The Via delle Rocche winds between Montemurlo and the Val di Bisenzio and joins in a single route castles and towers surrounded by nature, following the tracks halfway up the ancient medieval roads.
In a landscape of great charm, beautiful trails lead to glorious testimonies of a medieval past, symbols of famous families, such as the Counts Guidi and Alberti mentioned in the Divine Comedy, who disputed the possession of the territory with the fierce municipalities of Florence and Pistoia.
An itinerary to be experienced also with one’s own family, for curious young explorers.
The Via delle Rocche starts from the hill of Montemurlo and its fortified village, the oldest part of the area, popular with Etruscans and Romans. Since the times of the domination of the Guidi family, the villa keeps the image of the fortress with the bulk of the ancient crenellated tower. Along the via Baronese, we plunge into gentle terracing that lead to the slopes of Monteferrato, where the amphitheaters of the former quarries of Serpentino or green marble of Prato are located.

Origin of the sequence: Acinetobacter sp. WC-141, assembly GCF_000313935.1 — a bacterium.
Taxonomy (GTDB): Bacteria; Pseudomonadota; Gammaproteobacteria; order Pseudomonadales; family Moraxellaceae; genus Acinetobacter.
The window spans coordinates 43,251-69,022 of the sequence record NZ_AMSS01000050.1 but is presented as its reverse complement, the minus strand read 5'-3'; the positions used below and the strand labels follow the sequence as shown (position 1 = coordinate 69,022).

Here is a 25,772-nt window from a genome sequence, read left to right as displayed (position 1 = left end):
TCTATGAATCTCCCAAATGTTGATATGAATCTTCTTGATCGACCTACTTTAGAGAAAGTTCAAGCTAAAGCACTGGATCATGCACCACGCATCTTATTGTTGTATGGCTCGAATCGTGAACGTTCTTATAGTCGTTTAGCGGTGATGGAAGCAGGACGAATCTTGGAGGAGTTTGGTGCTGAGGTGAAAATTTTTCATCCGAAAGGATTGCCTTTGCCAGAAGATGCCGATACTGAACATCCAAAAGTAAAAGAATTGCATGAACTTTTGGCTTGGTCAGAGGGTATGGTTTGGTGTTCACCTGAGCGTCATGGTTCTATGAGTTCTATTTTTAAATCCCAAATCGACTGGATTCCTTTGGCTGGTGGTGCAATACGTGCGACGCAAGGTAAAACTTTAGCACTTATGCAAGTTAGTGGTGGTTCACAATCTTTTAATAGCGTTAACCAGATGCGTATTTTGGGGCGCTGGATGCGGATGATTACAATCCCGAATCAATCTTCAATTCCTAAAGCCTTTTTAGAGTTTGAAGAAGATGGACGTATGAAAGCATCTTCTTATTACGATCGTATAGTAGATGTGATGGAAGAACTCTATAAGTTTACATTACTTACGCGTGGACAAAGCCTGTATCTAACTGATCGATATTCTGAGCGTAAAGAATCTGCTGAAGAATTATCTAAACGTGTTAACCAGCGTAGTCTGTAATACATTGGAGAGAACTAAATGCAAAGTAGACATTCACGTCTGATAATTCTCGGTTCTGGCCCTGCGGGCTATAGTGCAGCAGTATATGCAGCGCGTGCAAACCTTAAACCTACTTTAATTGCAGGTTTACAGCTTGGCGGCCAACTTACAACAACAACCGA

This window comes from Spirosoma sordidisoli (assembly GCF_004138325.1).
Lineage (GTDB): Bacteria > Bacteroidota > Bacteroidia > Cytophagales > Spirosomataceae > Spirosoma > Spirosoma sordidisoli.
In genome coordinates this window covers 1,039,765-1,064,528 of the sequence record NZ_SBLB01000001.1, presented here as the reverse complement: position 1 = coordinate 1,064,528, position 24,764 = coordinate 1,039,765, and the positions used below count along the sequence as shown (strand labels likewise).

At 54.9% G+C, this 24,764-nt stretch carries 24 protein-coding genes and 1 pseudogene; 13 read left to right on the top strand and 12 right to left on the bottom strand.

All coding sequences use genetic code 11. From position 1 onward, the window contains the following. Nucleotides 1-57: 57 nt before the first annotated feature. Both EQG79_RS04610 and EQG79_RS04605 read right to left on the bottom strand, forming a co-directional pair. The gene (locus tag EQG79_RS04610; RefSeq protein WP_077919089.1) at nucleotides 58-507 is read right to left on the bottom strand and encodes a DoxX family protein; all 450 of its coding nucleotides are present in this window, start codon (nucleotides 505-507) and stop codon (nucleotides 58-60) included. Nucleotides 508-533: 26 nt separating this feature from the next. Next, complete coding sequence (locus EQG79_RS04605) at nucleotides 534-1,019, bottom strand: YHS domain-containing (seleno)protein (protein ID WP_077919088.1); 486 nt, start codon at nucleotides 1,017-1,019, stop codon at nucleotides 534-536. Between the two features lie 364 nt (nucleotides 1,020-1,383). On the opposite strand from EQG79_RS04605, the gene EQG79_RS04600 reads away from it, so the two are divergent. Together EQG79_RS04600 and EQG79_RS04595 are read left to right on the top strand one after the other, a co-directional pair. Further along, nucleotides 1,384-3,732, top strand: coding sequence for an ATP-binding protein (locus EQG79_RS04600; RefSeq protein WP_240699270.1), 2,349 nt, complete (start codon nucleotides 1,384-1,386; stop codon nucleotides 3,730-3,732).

The route reaches the pass of Collina di Prato and continues in the direction of the villages of Popigliano and Grisciavola until the ford of Vaiano, where the imposing complex of the Abbey of San Salvatore still stands.
We cross the Bisenzio river near the remains of the medieval bridge and we move to the side of the Calvana. The whole area is dotted with farmhouses and tower houses, among which the Torre di Melagrana stands. The building, located on the southern border of the Alberti's area of influence, had a purely military function, controlling the road network leading from one side to Montepiano and from the other to Mugello.
From the Torre di Melagrana we reach the ancient parish church of Sofignano, which was the gateway to the spectacular landscapes visible from the Calvana massif. The route passes through timeless villages such as Montauto, Mezzana and Montecuccoli. From Montecuccoli a path descends to the Rocca Cerbaia, a place of treasures, feuds and violence. According to an ancient legend, Dante Alighieri, fleeing from Florence, arrived at the fortress on a night in 1285 in search of a shelter, but was rejected.
The Via delle Rocche continues parallel to the course of the Bisenzio river, entering the boundaries of what was once the feud of Vernio. The route ends with the ascent to the Rocca, today a private residence, the heart of the feudal possessions of the Alberti family and the Florentine bankers Bardi.